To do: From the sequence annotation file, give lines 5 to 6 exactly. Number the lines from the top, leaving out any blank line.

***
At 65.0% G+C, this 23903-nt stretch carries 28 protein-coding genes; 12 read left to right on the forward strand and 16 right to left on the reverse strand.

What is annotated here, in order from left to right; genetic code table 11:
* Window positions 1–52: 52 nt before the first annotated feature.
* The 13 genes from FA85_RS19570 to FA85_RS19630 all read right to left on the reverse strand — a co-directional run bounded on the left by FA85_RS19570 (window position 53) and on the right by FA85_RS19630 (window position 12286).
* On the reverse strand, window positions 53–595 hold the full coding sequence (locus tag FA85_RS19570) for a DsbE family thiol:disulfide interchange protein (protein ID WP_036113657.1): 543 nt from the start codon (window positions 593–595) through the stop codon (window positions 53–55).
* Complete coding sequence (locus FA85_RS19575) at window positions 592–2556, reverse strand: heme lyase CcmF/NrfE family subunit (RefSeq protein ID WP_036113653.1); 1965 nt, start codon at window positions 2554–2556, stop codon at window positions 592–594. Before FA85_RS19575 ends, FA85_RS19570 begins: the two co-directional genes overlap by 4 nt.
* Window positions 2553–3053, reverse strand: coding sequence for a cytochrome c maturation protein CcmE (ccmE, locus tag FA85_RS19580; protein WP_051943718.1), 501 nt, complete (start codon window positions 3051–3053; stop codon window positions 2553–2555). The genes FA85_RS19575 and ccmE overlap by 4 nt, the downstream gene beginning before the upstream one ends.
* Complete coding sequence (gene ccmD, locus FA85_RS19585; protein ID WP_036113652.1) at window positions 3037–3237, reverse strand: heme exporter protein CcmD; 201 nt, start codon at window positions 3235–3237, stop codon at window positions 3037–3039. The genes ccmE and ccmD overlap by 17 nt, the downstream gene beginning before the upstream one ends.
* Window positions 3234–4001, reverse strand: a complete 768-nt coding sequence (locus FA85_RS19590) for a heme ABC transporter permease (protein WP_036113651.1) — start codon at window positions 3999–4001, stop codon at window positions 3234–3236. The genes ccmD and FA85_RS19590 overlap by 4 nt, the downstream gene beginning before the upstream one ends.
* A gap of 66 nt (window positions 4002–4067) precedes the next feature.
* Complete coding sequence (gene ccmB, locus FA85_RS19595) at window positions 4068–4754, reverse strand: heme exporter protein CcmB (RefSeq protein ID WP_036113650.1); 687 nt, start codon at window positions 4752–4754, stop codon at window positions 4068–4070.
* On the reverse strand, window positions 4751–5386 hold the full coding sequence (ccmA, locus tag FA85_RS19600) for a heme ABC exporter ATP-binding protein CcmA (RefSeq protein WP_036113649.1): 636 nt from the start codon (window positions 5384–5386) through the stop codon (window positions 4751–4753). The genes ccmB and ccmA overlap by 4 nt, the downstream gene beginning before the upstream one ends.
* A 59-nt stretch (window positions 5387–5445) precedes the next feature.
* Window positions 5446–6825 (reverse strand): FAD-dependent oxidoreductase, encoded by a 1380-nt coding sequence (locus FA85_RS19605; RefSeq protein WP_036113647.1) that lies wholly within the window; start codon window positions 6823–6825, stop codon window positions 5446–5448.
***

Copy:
* On the reverse strand, window positions 53–595 hold the full coding sequence (locus tag FA85_RS19570) for a DsbE family thiol:disulfide interchange protein (protein ID WP_036113657.1): 543 nt from the start codon (window positions 593–595) through the stop codon (window positions 53–55).
* Complete coding sequence (locus FA85_RS19575) at window positions 592–2556, reverse strand: heme lyase CcmF/NrfE family subunit (RefSeq protein ID WP_036113653.1); 1965 nt, start codon at window positions 2554–2556, stop codon at window positions 592–594. Before FA85_RS19575 ends, FA85_RS19570 begins: the two co-directional genes overlap by 4 nt.